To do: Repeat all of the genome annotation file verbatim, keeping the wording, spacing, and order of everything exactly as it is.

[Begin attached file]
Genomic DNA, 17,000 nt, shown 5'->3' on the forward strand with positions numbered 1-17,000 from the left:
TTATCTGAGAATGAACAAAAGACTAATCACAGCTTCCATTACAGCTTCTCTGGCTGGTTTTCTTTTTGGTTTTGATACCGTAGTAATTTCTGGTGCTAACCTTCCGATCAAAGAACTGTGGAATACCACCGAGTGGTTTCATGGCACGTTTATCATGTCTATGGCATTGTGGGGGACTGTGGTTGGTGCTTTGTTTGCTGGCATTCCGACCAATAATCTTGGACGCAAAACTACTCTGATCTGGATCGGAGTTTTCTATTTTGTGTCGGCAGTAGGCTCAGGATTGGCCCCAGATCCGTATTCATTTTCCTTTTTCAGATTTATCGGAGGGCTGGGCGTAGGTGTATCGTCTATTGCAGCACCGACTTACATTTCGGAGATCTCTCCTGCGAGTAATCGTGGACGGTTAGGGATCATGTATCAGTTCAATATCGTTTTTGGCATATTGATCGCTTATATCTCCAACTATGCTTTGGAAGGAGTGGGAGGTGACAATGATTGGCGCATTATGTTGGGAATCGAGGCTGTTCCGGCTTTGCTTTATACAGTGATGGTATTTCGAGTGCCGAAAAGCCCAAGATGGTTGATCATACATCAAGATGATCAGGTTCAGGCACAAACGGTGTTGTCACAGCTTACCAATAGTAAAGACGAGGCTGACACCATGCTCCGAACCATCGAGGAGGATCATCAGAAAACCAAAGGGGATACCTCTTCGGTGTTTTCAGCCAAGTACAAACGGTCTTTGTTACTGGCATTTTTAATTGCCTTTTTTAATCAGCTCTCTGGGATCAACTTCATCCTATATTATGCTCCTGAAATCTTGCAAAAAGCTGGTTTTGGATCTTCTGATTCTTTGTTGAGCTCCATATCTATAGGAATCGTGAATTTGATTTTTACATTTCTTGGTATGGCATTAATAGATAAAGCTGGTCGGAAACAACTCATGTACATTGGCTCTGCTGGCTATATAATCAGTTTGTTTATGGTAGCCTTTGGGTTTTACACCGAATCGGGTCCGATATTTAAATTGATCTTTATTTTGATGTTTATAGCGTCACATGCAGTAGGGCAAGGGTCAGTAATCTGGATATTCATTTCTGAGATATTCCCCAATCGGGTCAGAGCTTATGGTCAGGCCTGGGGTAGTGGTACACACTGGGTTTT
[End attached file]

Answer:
Genomic DNA, 17,000 nt, shown 5'->3' on the forward strand with positions numbered 1-17,000 from the left:
TTATCTGAGAATGAACAAAAGACTAATCACAGCTTCCATTACAGCTTCTCTGGCTGGTTTTCTTTTTGGTTTTGATACCGTAGTAATTTCTGGTGCTAACCTTCCGATCAAAGAACTGTGGAATACCACCGAGTGGTTTCATGGCACGTTTATCATGTCTATGGCATTGTGGGGGACTGTGGTTGGTGCTTTGTTTGCTGGCATTCCGACCAATAATCTTGGACGCAAAACTACTCTGATCTGGATCGGAGTTTTCTATTTTGTGTCGGCAGTAGGCTCAGGATTGGCCCCAGATCCGTATTCATTTTCCTTTTTCAGATTTATCGGAGGGCTGGGCGTAGGTGTATCGTCTATTGCAGCACCGACTTACATTTCGGAGATCTCTCCTGCGAGTAATCGTGGACGGTTAGGGATCATGTATCAGTTCAATATCGTTTTTGGCATATTGATCGCTTATATCTCCAACTATGCTTTGGAAGGAGTGGGAGGTGACAATGATTGGCGCATTATGTTGGGAATCGAGGCTGTTCCGGCTTTGCTTTATACAGTGATGGTATTTCGAGTGCCGAAAAGCCCAAGATGGTTGATCATACATCAAGATGATCAGGTTCAGGCACAAACGGTGTTGTCACAGCTTACCAATAGTAAAGACGAGGCTGACACCATGCTCCGAACCATCGAGGAGGATCATCAGAAAACCAAAGGGGATACCTCTTCGGTGTTTTCAGCCAAGTACAAACGGTCTTTGTTACTGGCATTTTTAATTGCCTTTTTTAATCAGCTCTCTGGGATCAACTTCATCCTATATTATGCTCCTGAAATCTTGCAAAAAGCTGGTTTTGGATCTTCTGATTCTTTGTTGAGCTCCATATCTATAGGAATCGTGAATTTGATTTTTACATTTCTTGGTATGGCATTAATAGATAAAGCTGGTCGGAAACAACTCATGTACATTGGCTCTGCTGGCTATATAATCAGTTTGTTTATGGTAGCCTTTGGGTTTTACACCGAATCGGGTCCGATATTTAAATTGATCTTTATTTTGATGTTTATAGCGTCACATGCAGTAGGGCAAGGGTCAGTAATCTGGATATTCATTTCTGAGATATTCCCCAATCGGGTCAGAGCTTATGGTCAGGCCTGGGGTAGTGGTACACACTGGGTTTT